1. Lacking the amplifying effects of the EU, UK influence in Africa will be diminished. This is bad for the UK, but not necessarily so for African states. Notice that the UK’s security objectives in Somalia or elsewhere on the Continent have not suddenly changed following the Brexit vote. We should disabuse ourselves of the notion that the UK involvement in these theatres of conflict is out of pure benevolence. It is largely to protect British interests (tourists, MNCs, aid workers, other tied aid, etc). Those interests have not suddenly changed with Brexit. Is a post-Brexit UK better off with a stable Somalia? I think so. Viewed this way, what Brexit has done is not to change British interests in Africa but to increase the UK’s transaction costs in catering to those interests. The Brits may invest less in specific peacekeeping operations, but their self-interest dictates that they will not suddenly close the taps on these investments.
  2. A diminished UK diminishes Europe, which may reduce Europe’s leverage vis-a-vis African countries. This outcome could cut both ways. On the one hand, it may exacerbate the moral hazard problem faced by African leaders by allowing them to play different European powers off each other (why invest in good governance if Europe is always at the ready to help if things go south?) But on the other hand, a weaker Europe may be less willing to bail out African leaders all the time. This might force these leaders to take their jobs seriously, thereby improving the welfare of their citizens. 
  3. It is not clear that decoupling UK aid from the rest of Europe will necessarily lead to the UK cutting its aid budget. In fact, the opposite might prove true. Going its own way may force the UK to put more aid pounds into projects in the region than it currently does under a joint EU aid budget. Again, increased transaction costs may mean the UK spending more money than it currently does in Africa, which is good for African economies. Plus the UK is likely to find itself needing to make up for the lost amplifying effects of the EU with more aid pounds.
  4. A recession in the UK may prove contagious. This would be bad for the world economy, and Africa would not be an exception. That said, I don’t think economic turbulence in Africa would necessarily lead to the conflicts of the early 1990s. With a few glaring exceptions, most African countries would be able to withstand a global recession without collapsing. We saw this during the Great Recession.
  5. The world is learning a lot about democracy by observing the challenges it currently faces in the West. Suddenly, corrosive ethnic politics is not exclusive to poor countries. “Leaders” like Donald J. Trump and Boris Johnson are not things that only happen in Zimbabwe or Nicaragua. These data points will serve to demystify democracy as a system of governance, and refocus global attention on what really makes democracy work — a stable intra-elite consensus coupled with reasonably sufficient responsiveness to the electorate (down with the fetishization of elections!!!) This will be a valuable lesson for Africa and other developing regions of the world. The ongoing sociopolitical troubles in the West are bound to liberate the worldview of leaders and other elites in the Global South, and will empower them to mold their own societies in their own image, instead of trying to turn them into Denmarks. The often-misrepresented “European mystique” has lost its shine. And this is a good thing for the world.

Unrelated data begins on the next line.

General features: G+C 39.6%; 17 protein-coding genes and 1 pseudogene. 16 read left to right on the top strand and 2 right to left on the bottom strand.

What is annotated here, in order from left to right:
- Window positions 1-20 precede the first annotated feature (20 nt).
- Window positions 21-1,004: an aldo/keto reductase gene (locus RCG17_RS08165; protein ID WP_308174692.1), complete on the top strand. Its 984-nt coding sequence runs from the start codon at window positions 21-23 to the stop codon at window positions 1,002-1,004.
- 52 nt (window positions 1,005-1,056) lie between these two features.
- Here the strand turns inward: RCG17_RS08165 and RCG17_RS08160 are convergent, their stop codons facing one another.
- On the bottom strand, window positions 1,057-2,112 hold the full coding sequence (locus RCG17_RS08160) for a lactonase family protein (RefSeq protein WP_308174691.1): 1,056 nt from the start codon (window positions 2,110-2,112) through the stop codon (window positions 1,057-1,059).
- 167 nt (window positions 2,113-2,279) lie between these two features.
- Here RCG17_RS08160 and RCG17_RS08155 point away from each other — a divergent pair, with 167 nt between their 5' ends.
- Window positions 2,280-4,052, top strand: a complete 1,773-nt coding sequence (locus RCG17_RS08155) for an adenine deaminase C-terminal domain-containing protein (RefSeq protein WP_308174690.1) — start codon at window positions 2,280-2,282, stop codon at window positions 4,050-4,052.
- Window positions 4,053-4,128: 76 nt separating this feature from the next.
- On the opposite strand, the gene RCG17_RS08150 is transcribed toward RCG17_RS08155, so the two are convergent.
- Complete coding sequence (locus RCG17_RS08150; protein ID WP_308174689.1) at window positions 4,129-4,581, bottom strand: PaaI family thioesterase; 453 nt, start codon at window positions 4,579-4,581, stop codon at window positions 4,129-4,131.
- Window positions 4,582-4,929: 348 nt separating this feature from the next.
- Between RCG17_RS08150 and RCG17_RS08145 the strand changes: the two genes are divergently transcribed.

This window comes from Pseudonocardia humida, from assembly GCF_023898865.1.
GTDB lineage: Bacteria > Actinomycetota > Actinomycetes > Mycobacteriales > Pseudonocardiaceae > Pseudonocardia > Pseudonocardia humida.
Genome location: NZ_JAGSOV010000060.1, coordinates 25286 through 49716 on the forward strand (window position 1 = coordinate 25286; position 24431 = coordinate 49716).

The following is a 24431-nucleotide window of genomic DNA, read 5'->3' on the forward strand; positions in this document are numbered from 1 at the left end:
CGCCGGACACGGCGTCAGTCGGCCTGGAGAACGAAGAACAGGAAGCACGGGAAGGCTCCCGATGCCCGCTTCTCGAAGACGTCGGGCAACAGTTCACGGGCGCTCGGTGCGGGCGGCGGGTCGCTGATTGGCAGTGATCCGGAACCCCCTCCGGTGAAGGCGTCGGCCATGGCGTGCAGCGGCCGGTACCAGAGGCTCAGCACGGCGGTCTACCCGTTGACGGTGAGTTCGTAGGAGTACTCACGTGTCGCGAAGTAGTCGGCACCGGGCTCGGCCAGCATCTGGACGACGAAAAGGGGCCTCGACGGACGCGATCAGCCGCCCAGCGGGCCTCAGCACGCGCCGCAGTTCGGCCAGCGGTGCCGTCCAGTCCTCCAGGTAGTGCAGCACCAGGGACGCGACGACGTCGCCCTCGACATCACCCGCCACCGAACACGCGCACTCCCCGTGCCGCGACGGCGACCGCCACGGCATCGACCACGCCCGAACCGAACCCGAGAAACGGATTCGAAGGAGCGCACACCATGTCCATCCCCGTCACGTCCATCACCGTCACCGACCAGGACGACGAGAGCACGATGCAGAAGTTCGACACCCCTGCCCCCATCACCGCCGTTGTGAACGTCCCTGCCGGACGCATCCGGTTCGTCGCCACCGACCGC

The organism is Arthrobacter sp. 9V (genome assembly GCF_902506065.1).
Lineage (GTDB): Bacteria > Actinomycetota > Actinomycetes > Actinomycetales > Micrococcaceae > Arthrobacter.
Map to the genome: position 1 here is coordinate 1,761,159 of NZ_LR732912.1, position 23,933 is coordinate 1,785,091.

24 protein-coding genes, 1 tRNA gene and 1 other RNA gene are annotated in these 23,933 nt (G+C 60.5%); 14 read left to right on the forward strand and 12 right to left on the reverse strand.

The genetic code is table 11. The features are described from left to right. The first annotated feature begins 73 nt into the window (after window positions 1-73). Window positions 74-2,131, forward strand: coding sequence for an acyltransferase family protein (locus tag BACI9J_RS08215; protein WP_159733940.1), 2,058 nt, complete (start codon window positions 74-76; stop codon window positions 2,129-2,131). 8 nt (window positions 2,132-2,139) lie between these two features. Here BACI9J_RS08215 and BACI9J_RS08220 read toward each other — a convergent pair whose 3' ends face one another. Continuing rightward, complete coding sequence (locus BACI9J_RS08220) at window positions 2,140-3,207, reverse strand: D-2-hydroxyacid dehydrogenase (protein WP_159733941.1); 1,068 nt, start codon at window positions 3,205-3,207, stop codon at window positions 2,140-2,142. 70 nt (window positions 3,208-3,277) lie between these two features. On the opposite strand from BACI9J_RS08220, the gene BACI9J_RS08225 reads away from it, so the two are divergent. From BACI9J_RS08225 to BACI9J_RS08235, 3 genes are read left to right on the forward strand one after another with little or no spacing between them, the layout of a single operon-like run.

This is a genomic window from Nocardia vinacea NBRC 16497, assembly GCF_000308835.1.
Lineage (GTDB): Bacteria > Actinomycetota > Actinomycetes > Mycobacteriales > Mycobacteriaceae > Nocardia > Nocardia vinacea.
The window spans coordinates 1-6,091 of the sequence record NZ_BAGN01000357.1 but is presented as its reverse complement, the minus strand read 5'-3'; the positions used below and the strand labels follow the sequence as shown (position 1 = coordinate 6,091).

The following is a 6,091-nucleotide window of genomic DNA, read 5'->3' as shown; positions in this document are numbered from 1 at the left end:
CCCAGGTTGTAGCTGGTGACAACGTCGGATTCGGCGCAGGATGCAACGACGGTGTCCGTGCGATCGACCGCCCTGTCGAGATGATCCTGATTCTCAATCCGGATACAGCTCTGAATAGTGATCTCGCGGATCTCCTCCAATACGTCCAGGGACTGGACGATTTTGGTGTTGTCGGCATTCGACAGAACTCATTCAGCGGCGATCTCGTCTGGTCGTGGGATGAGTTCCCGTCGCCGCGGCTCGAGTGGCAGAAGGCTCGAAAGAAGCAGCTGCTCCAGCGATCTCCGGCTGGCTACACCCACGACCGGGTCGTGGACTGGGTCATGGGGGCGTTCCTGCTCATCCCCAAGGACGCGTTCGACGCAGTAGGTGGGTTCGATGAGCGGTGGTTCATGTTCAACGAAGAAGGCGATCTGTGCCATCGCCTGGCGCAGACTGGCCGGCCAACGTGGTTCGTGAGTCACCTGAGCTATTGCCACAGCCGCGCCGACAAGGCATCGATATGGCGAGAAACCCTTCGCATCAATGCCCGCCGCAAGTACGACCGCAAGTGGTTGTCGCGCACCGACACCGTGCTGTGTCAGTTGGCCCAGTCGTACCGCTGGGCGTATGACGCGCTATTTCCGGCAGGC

This is not to say that Africa’s economies will be able to weather Brexit without any non-trivial hiccups. South Africa, Nigeria, and Kenya are probably the most exposed (in that order). Other African economies will be exposed to the extent that economic troubles in the UK lead to a global recession (the gold exporters might even benefit…)

And Western security policies and support for missions in Somalia and across the Sahel may face short-term uncertainties. But these experiences will not necessarily be catastrophic (on the security front, America will most likely steady the ship).

In fact, I tend to think that the long-run impact of these experiences will be positive. English speaking African economies will have incentives to diversify their export destinations away from the UK. African countries will have more leverage vis-a-vis the UK and (a fractured) Europe (and the US). And the lessons from the political upheavals in the West will serve to liberate Global South elites to mold their own societies in their own image and in a manner that respects sociopolitical realities in their specific contexts.

Some Africanist inside baseball

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Do African leaders have a voice?

That is the question asked by Africa Is A Country:

These days, well-behaved African heads of state are rewarded by Barack Obama with the chance to meet with him in groups of four and have their picture taken with him. It’s like meeting Beyonce, but you get to call it a state visit. That’s what happened on Friday when Malawi’s Joyce Banda, Senegal’s Macky Sall, Cape Verde’s José Maria Neves and Sierra Leone’s Ernest Bai Koroma were paraded before the White House press corps, sitting in star-struck silence as Barack reeled off a kind of wikipedia-level roll-call of their accomplishments. They beamed like competition winners. It was all very feudal.

….. The East African called it as they saw it: “The meeting was to reward them for their support for US interests in Africa.” Though some others wanted to be there. In Uganda, some sites were wringing their hands over why Museveni hadn’t been invited.

The post raises an important question especially with regard to the recent rise in African assertiveness. Most of this has been restricted to elite circles with regard to the ICC and general Western meddling presence on the continent. 

Among the many posts I hope to write soon – the dissertation and life permitting – is one on African IR (yes, African International Relations). For a very long time the Continent has engaged the world in disaggregated terms – mostly as a result of individual weakness. But recently some countries have realized their power (For instance Uganda and Kenya in their military and diplomatic usefulness, respectively) and are more than willing to exercise those powers. The realization of individual power has also catalyzed a tendency to use the regional bloc – the AU – as a leverage in wider international engagements (I expect Kenya’s president-elect Uhuru Kenyatta to use the AU a lot in dealing with the charges he faces at the ICC). 

And among the African elite I expect a new sense of self-confidence, with calls like these to become louder and more common. Whether the Western governments (and regular Western Africa watchers) will adapt fast enough or be caught flat-footed is still unclear, especially after the ill-considered and tactless obvious attempt to influence the outcome of the Kenyan election. Also worth considering is whether this new-found African assertiveness will result in actual progress and attempts at catching up with the developed world or turn out to be a mere echo of the empty rhetoric of African pride – a la Zaireanization – that was championed by a kleptocratic navel-gazing African elite of decades past.